Norcia Close to Epicenter of Devastating Earthquake in Central Italy

Rescue efforts taking place in Amatrice. The town's mayor has said half the town "isn't there anymore."
Rescue efforts taking place in Amatrice. The town's mayor has said half the town "isn't there anymore." (photo: RT/YouTube)

Like many in Rome, I was awoken at around 3.30 this morning as the top floor apartment I was staying in gently swayed from an earthquake tremor for about 30 seconds, setting off car alarms. A slightly gentler aftershock followed about half an hour later.

It was ominously similar to the earthquake that struck L’Aquila in 2009 which resulted in 309 people losing their lives and which we also felt in the Eternal City.

As then, I suspected that Rome would escape largely unscathed, but places close to the epicenter would not be so fortunate. Little did I know that the quake struck very close to Norcia, the birthplace of St. Benedict. I had only left the town the day before.

So far, the magnitude 6.2 earthquake has left 38 people in the region dead and 150 missing according to news reports. Many of the victims were in Accumoli and Amatrice — towns which have been devastated by the quake and which are only 20-30 miles from Norcia. 

Pope Francis shelved his prepared general audience catechesis today and instead led pilgrims in praying the Sorrowful Mysteries of the Rosary for the victims.

“On hearing the news of the earthquake that has struck central Italy and which has devastated many areas and left many wounded, I cannot fail to express my heartfelt sorrow and spiritual closeness to all those present in the zones afflicted,” the Pope said Aug. 24. He offered his condolences to all who have lost loved ones, and his expressed his spiritual closeness to those who are “anxious and afraid.”

Norcia has become particularly well known in recent years because of the American Benedictine monks who re-founded the monastery there in 2000. In a statement posted on their Facebook page, the monks assured the public they were OK but highlighted the many injured, especially in the small mountain villages.

“Please pray for them,” they said. “We monks will do what we can to contribute here on the ground, but we'll need your spiritual support in a special way during this period.”

They added: “We, as many others in Norcia and surrounding areas, suffered a lot of damage to our buildings and especially to our basilica. It will take some time to assess the extent of the damage, but it is very sad to see the many beautiful restorations we've made to St. Benedict's birthplace reduced, in a moment, to disrepair.” The monks have most recently been restoring some of the side chapels of the basilica.

To the question of what can the public to do help, they wrote: “Please, pray for us, for those who have lost their lives, who have lost someone they love, who have lost their homes and livelihoods. We will need your help, as always but now in a special way, to start the project of rebuilding. Please consider making a gift to help us get started.”

I hope to return to Norcia soon and will give an update on the latest from there.

Update 3.23 p.m.:

The Vatican has said that "as a concrete sign of the Holy Father's closeness to those affected by the earthquake, a team of six members of Vatican City's Firefighting Corps left this morning for Amatrice." It added that the team will work in accordance with Italy's Civil Protection in the search and rescue of victims.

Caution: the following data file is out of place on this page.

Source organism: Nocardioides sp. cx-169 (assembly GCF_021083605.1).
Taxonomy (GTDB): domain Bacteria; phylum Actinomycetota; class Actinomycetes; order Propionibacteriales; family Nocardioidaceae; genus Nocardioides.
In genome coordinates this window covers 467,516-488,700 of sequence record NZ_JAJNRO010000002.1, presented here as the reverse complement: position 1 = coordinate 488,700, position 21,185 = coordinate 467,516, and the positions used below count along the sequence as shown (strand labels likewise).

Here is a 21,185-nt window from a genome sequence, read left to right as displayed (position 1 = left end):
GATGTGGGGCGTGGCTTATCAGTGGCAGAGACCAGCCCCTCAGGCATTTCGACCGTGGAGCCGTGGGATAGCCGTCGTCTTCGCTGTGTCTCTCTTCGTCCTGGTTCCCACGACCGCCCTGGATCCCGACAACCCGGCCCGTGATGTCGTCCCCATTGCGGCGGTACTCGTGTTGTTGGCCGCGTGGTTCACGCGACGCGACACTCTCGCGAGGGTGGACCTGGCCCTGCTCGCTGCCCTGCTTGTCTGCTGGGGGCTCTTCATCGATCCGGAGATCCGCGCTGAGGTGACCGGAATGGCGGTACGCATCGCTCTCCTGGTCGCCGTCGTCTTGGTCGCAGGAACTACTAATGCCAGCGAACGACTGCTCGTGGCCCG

7.44 p.m.:

In a further statement released this afternoon, the monks of Norcia have decided that as "a precautionary measure" and after "careful study of the developing seismic situation", they will be transferring their community to Rome, leaving two monks in Norcia to "keep watch over the basilica and monitor the developing situation." The two will be "sleeping in tents outside the city walls" to avoid danger, the statement added. 

While in Rome, the community will stay at the international Benedictine headquarters at St. Anselmo. 

"We strive to maintain the order of the Rule even during the most difficult of circumstances, and this transfer, while disruptive, will ensure the safety of our monks and grant us all the peace to continue to practice our monastic life," the monks said, and called for continued prayers "for our community, and consider giving a gift ( to help our effort to rebuild."

According to Norcia resident Hilary White, the monks are not abandoning ship but only leaving Norcia "for a few days" as the monastery is badly damaged and uninhabitable. She says it's going to take a few days to get things sorted out. Also they are keen that the resources are used not for the monastery at the moment but rather for those displaced and hardest hit. 

8.00 p.m.:

The death toll now stands at 120, many of them women and children.  At 4.33 p.m. an aftershock of 5.4 magnitutde with its epicenter in Norcia struck the region. Overall there have been some 200 aftershocks. Seismologists do not exclude other shocks, Avvenire is reporting. There is some damage to basilica of St. Benedict as well as the historic city walls, known to be among the best preserved in Italy. It is also currently difficult to reach Norcia due to landslides and damaged tunnels. 

For a vivid eyewitness account, check out the blog of Hilary White here

Aug. 25, 15.41

The death toll has now risen to 241, according to reports, and a large 4.3 magnitude aftershock was felt in the region this morning, and another 4.1 tremor at 2.36 pm today. Some 470 aftershocks have since rattled the area since the 6.2 magnitude quake which struck Wednesday morning. 

To donate to the rescue efforts you can make a bank transfer to Caritas Italia, Via Aurelia 796-00165 Rome. Their bank is Banca Popolare Etica, via Paris 17, Rome, IBAN: IT 29 U 05018 03200 000000011113. Specify the donation as: "Colletta terremoto centro Italia" (Central Italy Earthquake Collection).